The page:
Ceramic building materials (CBM) are interesting archaeological items for gathering the material culture identity and urban setting of the ancient populations since their production is generally related to the local availability of clayey raw materials and advancements of technological skills of ancient makers. This paper investigates the Hellenistic and Roman productions of ceramic building materials from the archaeological site of Témesa on the Tyrrhenian coastline of Calabria region (southern Italy), a settlement where a flourishing ceramic tradition has been attested for all of its occupation phases, from the late Archaic to the Roman period. Here, the local availability of clayey and sandy raw materials permitted the development of a thriving worksite. A combined study of mineralogical, petrographic and micropaleontological features of archaeological samples and geological raw materials collected nearby the archaeological settlement, permitted to constrain the raw materials sources, and investigate the technological level achieved between the second half of the 4th century BCE and the 3rd century CE. This study highlighted that most of CBM was made by mixing sands from a nearby fluvial deposit with upper Miocene clayey raw materials. Chemical composition and micropaleontological investigation of the foraminiferal content of archaeological samples and clays validated the possible exploitation of local raw materials. Textural parameters and the mineralogical assemblage of temper grains, characterized by the peculiar presence of metamorphic lithics, also attested the use of Savuto river sands. Ceramic technology accounts for a firing process at reasonably high temperatures, evidencing the good technological level of production. Moreover, the presence of samples characterized by mix-designs and mineralogical assemblages consistent with geological materials from Campania region witnesses the importation of ceramic materials from other sites, suggesting the existence of operating trades as already attested for other sites of Tyrrhenian coast.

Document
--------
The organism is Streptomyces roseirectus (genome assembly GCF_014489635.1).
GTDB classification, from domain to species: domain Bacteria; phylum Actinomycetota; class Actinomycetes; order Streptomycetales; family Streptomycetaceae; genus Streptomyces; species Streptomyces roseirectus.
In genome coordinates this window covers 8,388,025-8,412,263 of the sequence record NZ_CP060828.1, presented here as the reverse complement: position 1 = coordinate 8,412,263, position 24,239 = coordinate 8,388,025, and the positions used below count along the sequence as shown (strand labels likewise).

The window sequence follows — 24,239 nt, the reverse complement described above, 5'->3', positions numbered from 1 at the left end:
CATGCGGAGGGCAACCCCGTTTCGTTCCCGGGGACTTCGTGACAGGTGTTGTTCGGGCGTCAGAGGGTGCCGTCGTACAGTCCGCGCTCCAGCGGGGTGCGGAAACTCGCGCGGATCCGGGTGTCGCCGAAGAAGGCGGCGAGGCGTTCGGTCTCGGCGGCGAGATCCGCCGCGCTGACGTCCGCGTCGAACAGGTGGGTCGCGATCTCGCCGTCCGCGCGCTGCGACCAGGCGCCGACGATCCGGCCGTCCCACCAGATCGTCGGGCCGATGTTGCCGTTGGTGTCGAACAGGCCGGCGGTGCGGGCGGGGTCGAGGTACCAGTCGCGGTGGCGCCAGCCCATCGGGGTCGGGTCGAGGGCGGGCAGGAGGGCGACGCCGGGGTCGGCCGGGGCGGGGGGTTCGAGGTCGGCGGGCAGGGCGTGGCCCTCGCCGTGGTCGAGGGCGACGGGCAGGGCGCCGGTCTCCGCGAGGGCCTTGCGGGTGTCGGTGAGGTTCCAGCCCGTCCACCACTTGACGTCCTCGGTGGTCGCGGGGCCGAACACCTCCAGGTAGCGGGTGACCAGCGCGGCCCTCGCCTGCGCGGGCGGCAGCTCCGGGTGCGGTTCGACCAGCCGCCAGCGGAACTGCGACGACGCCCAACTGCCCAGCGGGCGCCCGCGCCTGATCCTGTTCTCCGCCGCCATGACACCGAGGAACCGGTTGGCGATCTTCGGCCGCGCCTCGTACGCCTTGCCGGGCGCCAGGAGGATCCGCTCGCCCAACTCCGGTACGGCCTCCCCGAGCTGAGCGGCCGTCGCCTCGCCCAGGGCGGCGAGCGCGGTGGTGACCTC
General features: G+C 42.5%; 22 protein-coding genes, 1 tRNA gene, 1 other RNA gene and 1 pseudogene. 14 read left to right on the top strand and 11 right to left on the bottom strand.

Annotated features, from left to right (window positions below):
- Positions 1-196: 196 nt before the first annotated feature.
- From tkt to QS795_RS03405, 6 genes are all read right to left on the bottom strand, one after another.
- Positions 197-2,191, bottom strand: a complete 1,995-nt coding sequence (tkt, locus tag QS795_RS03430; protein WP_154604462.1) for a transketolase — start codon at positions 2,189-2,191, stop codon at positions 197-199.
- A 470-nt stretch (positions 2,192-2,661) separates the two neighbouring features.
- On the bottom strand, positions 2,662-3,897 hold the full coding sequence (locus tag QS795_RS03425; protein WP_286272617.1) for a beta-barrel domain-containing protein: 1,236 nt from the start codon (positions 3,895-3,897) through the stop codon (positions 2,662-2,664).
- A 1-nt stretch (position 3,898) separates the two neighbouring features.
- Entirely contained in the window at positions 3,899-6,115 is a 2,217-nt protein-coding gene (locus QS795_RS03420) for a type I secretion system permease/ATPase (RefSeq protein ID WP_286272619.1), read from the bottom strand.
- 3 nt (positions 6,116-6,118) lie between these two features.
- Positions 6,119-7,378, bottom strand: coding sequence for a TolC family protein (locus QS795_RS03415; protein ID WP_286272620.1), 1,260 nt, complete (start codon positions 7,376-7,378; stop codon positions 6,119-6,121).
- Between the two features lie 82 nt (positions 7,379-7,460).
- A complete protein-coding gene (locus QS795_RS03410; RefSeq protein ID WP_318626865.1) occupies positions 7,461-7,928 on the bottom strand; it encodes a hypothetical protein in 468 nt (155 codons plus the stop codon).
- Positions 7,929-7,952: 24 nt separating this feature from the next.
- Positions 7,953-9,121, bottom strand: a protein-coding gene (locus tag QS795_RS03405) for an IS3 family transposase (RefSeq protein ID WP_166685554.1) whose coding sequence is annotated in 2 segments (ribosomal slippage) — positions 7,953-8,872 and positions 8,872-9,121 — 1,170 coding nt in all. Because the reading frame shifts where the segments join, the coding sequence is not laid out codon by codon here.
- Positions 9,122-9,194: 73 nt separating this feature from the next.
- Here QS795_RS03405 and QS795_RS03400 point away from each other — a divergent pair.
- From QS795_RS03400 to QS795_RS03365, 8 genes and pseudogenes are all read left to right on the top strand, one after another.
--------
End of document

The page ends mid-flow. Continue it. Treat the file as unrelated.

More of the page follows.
Ceramic building materials from the ancient Témesa (Calabria region, Italy): Raw materials procurement, mix-design and firing processes from the Hellenistic to Roman period

Germinario C.;Izzo F.;Mercurio M.;Grifa C.
2022-01-01

Abstract

Ceramic building materials (CBM) are interesting archaeological items for gathering the material culture identity and urban setting of the ancient populations since their production is generally related to the local availability of clayey raw materials and advancements of technological skills of ancient makers. This paper investigates the Hellenistic and Roman productions of ceramic building materials from the archaeological site of Témesa on the Tyrrhenian coastline of Calabria region (southern Italy), a settlement where a flourishing ceramic tradition has been attested for all of its occupation phases, from the late Archaic to the Roman period. Here, the local availability of clayey and sandy raw materials permitted the development of a thriving worksite. A combined study of mineralogical, petrographic and micropaleontological features of archaeological samples and geological raw materials collected nearby the archaeological settlement, permitted to constrain the raw materials sources, and investigate the technological level achieved between the second half of the 4th century BCE and the 3rd century CE. This study highlighted that most of CBM was made by mixing sands from a nearby fluvial deposit with upper Miocene clayey raw materials. Chemical composition and micropaleontological investigation of the foraminiferal content of archaeological samples and clays validated the possible exploitation of local raw materials. Textural parameters and the mineralogical assemblage of temper grains, characterized by the peculiar presence of metamorphic lithics, also attested the use of Savuto river sands. Ceramic technology accounts for a firing process at reasonably high temperatures, evidencing the good technological level of production. Moreover, the presence of samples characterized by mix-designs and mineralogical assemblages consistent with geological materials from Campania region witnesses the importation of ceramic materials from other sites, suggesting the existence of operating trades as already attested for other sites of Tyrrhenian coast.
2022
Calabria region
Ceramic building materials
Ceramic technology
Pian della Tirena
Provenance of raw materials
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Utilizza questo identificativo per citare o creare un link a questo documento: https://hdl.handle.net/20.500.12070/50515
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